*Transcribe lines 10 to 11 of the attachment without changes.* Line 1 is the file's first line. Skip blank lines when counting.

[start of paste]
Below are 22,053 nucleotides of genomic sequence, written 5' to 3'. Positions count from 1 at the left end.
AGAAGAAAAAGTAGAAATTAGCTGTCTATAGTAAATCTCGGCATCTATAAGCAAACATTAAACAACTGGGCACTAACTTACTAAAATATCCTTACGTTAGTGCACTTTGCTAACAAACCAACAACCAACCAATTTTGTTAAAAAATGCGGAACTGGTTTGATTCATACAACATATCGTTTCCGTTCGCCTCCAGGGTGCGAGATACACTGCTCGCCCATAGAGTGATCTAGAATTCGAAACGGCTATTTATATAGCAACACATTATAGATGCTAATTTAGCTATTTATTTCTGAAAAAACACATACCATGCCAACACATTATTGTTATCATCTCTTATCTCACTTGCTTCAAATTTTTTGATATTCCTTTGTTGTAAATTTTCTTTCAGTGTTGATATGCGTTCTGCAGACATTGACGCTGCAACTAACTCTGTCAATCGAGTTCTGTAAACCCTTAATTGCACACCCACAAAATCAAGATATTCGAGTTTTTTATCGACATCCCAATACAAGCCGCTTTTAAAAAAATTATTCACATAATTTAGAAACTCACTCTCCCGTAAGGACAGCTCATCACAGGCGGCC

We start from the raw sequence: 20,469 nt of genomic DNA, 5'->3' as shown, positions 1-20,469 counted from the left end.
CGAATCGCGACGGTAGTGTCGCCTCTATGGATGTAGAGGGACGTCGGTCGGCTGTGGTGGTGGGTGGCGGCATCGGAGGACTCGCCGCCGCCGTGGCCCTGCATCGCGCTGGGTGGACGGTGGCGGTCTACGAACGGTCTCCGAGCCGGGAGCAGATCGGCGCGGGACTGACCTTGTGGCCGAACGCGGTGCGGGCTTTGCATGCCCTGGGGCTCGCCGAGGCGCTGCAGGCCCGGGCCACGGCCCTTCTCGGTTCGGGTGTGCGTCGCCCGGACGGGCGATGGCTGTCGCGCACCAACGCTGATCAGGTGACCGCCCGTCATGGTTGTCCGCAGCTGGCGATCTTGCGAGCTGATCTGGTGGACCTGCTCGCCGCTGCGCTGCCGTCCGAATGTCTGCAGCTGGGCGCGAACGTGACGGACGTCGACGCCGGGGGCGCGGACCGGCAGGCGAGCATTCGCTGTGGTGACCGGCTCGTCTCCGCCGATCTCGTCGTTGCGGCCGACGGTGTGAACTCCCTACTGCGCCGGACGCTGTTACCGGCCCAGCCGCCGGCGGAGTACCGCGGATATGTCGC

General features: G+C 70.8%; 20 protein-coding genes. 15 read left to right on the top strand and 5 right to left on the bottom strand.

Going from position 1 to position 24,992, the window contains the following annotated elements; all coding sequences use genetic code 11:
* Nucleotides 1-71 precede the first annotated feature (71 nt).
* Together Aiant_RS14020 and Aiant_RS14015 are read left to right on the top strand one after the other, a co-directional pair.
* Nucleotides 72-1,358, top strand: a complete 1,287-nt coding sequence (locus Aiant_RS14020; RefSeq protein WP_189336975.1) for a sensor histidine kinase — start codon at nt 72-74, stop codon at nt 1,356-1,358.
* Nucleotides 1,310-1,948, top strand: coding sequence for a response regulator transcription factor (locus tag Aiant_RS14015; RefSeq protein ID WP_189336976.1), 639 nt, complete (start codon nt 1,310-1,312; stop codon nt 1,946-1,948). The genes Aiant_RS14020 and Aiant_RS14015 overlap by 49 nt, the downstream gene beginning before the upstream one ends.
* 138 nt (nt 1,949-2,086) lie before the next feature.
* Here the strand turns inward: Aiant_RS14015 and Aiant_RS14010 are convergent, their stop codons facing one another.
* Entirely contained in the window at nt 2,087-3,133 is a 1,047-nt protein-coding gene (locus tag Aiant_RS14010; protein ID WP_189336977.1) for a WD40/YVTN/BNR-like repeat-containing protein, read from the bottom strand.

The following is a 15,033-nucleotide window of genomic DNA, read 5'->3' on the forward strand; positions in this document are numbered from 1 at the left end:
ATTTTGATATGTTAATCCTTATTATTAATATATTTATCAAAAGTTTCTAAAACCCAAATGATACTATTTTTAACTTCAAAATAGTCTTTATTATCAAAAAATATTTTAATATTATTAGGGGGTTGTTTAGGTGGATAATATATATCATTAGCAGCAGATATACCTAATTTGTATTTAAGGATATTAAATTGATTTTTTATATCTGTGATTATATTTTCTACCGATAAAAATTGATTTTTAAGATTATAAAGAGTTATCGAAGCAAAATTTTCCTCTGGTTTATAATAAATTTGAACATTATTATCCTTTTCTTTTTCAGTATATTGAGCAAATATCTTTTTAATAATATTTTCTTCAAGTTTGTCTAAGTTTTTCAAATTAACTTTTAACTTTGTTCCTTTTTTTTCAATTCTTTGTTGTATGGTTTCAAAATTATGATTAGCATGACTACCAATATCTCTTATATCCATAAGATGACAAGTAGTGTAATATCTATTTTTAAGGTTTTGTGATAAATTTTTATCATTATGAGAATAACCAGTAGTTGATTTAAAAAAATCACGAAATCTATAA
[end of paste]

* Nucleotides 1,310-1,948, top strand: coding sequence for a response regulator transcription factor (locus tag Aiant_RS14015; RefSeq protein ID WP_189336976.1), 639 nt, complete (start codon nt 1,310-1,312; stop codon nt 1,946-1,948). The genes Aiant_RS14020 and Aiant_RS14015 overlap by 49 nt, the downstream gene beginning before the upstream one ends.
* 138 nt (nt 1,949-2,086) lie before the next feature.